Teaching Opportunities

The Teaching Fellow Program

The GSAS’ Teaching Fellow Program provides the principal framework at Yale in which graduate students learn, under faculty guidance, to become effective teachers and to evaluate student work. In the third and fourth years, a Medieval Studies doctoral student will apply to serve as a TF in one of the departments whose faculty are involved with the program. During these years the teaching stipend replaces the fellowship stipend. In ordinary circumstances, a Medieval Studies doctoral student will be appointed as a TF for one course in each of four semesters. Teaching opportunities will be discussed on an individual basis with the DGS for Medieval Studies. 

Because undergraduate teaching takes place through the allied departments rather than Medieval Studies itself, students will need to begin early in coordinating their teaching. Here is a rough timeline:

Early in the program: Discuss teaching and career goals with the Medieval Studies DGS and other faculty advisers. Identify the department(s) most closely aligned with your skills, interests and needs.

Second year of coursework: Reach out to the DGS in the department where you would like to teach in your third year. Discuss potential opportunities, and any training needs. You should also keep an eye on GSAS’ register of teaching opportunities, especially if your top-choice department has limited teaching slots.

Summer before your third year: Register for all required training, including Teaching @Yale Day, GSAS’ common training requirement. Reach out to the faculty member for whom you’ll teach, and to more senior graduate students who have taught similar courses.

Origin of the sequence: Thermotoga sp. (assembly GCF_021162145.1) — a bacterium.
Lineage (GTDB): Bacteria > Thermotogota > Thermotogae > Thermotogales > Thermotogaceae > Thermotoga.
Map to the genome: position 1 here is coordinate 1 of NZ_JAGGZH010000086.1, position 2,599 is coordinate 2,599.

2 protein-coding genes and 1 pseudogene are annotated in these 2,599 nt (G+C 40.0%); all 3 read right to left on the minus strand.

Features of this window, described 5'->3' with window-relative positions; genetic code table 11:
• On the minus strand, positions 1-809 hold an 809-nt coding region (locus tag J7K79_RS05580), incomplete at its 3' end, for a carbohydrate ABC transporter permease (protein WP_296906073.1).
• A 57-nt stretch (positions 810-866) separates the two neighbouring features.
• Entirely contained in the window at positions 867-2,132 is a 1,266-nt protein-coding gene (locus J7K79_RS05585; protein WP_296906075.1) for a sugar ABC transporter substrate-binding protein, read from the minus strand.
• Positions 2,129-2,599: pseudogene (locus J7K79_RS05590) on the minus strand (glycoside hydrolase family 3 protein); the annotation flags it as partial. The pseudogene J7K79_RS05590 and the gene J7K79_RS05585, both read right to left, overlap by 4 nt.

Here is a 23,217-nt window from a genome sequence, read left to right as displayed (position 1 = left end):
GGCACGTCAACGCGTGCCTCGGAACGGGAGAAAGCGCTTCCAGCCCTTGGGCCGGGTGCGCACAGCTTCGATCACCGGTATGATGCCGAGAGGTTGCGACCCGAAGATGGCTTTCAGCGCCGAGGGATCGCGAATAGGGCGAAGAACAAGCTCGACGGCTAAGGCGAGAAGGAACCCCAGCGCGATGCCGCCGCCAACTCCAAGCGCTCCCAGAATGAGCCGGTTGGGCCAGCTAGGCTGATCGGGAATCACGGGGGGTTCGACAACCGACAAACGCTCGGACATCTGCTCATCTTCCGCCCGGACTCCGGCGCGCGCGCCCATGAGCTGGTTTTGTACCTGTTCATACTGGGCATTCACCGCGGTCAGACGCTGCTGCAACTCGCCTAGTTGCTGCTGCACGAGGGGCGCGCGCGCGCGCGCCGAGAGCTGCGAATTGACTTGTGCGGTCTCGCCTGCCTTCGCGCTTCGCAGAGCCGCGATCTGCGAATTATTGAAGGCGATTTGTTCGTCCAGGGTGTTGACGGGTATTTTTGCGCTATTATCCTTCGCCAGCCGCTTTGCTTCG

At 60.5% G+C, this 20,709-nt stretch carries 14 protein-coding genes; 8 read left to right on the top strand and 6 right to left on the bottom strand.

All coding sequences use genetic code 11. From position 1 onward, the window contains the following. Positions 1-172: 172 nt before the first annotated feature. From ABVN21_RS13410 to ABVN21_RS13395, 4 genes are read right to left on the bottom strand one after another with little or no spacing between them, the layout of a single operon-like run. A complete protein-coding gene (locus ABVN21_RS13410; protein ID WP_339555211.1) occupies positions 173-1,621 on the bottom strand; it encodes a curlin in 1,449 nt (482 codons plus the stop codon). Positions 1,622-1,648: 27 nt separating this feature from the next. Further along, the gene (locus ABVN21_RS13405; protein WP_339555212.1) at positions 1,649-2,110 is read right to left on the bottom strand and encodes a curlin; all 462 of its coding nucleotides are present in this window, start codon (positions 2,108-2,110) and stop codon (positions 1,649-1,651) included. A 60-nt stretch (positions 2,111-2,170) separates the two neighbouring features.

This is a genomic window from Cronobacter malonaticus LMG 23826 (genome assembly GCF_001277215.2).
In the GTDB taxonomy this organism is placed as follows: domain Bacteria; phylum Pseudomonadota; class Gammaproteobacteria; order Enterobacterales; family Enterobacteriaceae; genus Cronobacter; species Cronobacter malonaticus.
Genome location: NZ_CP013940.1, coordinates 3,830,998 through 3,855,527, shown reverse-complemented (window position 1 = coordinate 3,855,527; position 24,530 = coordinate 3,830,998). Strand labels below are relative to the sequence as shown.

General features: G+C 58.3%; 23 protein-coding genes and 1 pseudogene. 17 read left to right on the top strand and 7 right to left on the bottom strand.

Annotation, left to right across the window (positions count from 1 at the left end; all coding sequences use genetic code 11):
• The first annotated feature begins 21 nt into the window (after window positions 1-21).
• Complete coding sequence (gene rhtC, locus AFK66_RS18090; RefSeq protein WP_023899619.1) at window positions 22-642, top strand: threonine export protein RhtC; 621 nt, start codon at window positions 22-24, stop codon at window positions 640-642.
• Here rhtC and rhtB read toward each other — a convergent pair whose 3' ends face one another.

Beginning teaching: Keep in close touch with the instructor for your course, and reach out immediately if any problems develop.  Some departments have pedagogy workshops for which you can register. You should also strongly consider working with the Poorvu Center for Teaching and Learning to hone your skills.

As you advance, keep in close touch with the DGS of the department(s) with which you work most closely, and consider new kinds of teaching (for example, helping advise senior essays) to consider building your portfolio. Depending on your skills, you may also consider looking further afield for teaching opportunities–for example, Yale Libraries, or the Associates in Teaching Program described below.
All graduate students are eligible to earn the Certificate of College Teaching Preparation administered by the Poorvu Center, which provides systematic training in postsecondary teaching. If teaching forms a major part of your career goals, the CCTP will be a valuable tool for developing your skills.

The Associates in Teaching Program (ATP)

This program enables graduate students to work with a faculty member to conceptualize or redesign, plan, and co-teach an undergraduate course, usually at a more advanced level than graduate students ordinarily teach. Courses are approved on a competitive basis. The program is administered by the Poorvu Center: see their site for full guidelines.

The Poorvu Center for Teaching and Learning

The Poorvu Center is an invaluable resource for teachers at all levels, and offers a large, ongoing range of workshops and individual consultations.

Teaching beyond Yale

For those students looking to expand their skills and work with a wide range of students, many options are available. Be sure to keep your committee informed of your plans and goals in this area.

The Yale Prison Education Initiative, administered by Dwight Hall, offers the opportunity to teach Yale-accredited courses to incarcerated students in Connecticut, as well as some professional development fellowships for graduate students on a limited basis.

Many Medieval Studies students also seek out part-time adjunct teaching at regional Connecticut institutions. While this can be an excellent way to develop your experience and portfolio, be sure to consult with your adviser before taking on additional adjunct work: you will want to ensure that your teaching enhances rather than impedes the progress of your research, and that it does not conflict with the terms of your fellowship.